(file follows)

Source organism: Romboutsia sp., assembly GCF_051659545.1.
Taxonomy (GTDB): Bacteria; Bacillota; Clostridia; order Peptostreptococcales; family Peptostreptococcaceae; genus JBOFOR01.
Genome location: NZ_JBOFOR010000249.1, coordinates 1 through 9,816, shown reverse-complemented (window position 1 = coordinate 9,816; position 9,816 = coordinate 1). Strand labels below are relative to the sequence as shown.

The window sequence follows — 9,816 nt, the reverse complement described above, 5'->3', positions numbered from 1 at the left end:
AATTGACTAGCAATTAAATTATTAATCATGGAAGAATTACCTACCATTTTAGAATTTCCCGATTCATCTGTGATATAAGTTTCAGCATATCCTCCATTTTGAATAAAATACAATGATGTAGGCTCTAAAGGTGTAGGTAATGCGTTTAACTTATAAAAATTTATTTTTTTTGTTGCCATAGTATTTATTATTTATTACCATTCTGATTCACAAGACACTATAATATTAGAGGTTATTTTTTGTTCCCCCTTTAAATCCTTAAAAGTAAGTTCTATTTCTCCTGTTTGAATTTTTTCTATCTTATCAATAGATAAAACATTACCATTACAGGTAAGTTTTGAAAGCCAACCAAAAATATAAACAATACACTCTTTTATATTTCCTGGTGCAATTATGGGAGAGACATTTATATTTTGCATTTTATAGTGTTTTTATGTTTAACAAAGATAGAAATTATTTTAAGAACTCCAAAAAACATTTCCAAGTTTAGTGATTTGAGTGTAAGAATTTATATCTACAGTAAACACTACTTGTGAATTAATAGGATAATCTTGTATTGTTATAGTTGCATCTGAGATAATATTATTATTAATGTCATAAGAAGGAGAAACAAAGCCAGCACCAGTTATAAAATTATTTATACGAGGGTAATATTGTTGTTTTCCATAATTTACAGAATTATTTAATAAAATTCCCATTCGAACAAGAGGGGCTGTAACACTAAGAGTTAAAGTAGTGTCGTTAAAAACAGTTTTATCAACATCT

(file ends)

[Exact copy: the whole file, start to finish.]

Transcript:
Source organism: Romboutsia sp., assembly GCF_051659545.1.
Taxonomy (GTDB): Bacteria; Bacillota; Clostridia; order Peptostreptococcales; family Peptostreptococcaceae; genus JBOFOR01.
Genome location: NZ_JBOFOR010000249.1, coordinates 1 through 9,816, shown reverse-complemented (window position 1 = coordinate 9,816; position 9,816 = coordinate 1). Strand labels below are relative to the sequence as shown.

The window sequence follows — 9,816 nt, the reverse complement described above, 5'->3', positions numbered from 1 at the left end:
AATTGACTAGCAATTAAATTATTAATCATGGAAGAATTACCTACCATTTTAGAATTTCCCGATTCATCTGTGATATAAGTTTCAGCATATCCTCCATTTTGAATAAAATACAATGATGTAGGCTCTAAAGGTGTAGGTAATGCGTTTAACTTATAAAAATTTATTTTTTTTGTTGCCATAGTATTTATTATTTATTACCATTCTGATTCACAAGACACTATAATATTAGAGGTTATTTTTTGTTCCCCCTTTAAATCCTTAAAAGTAAGTTCTATTTCTCCTGTTTGAATTTTTTCTATCTTATCAATAGATAAAACATTACCATTACAGGTAAGTTTTGAAAGCCAACCAAAAATATAAACAATACACTCTTTTATATTTCCTGGTGCAATTATGGGAGAGACATTTATATTTTGCATTTTATAGTGTTTTTATGTTTAACAAAGATAGAAATTATTTTAAGAACTCCAAAAAACATTTCCAAGTTTAGTGATTTGAGTGTAAGAATTTATATCTACAGTAAACACTACTTGTGAATTAATAGGATAATCTTGTATTGTTATAGTTGCATCTGAGATAATATTATTATTAATGTCATAAGAAGGAGAAACAAAGCCAGCACCAGTTATAAAATTATTTATACGAGGGTAATATTGTTGTTTTCCATAATTTACAGAATTATTTAATAAAATTCCCATTCGAACAAGAGGGGCTGTAACACTAAGAGTTAAAGTAGTGTCGTTAAAAACAGTTTTATCAACATCT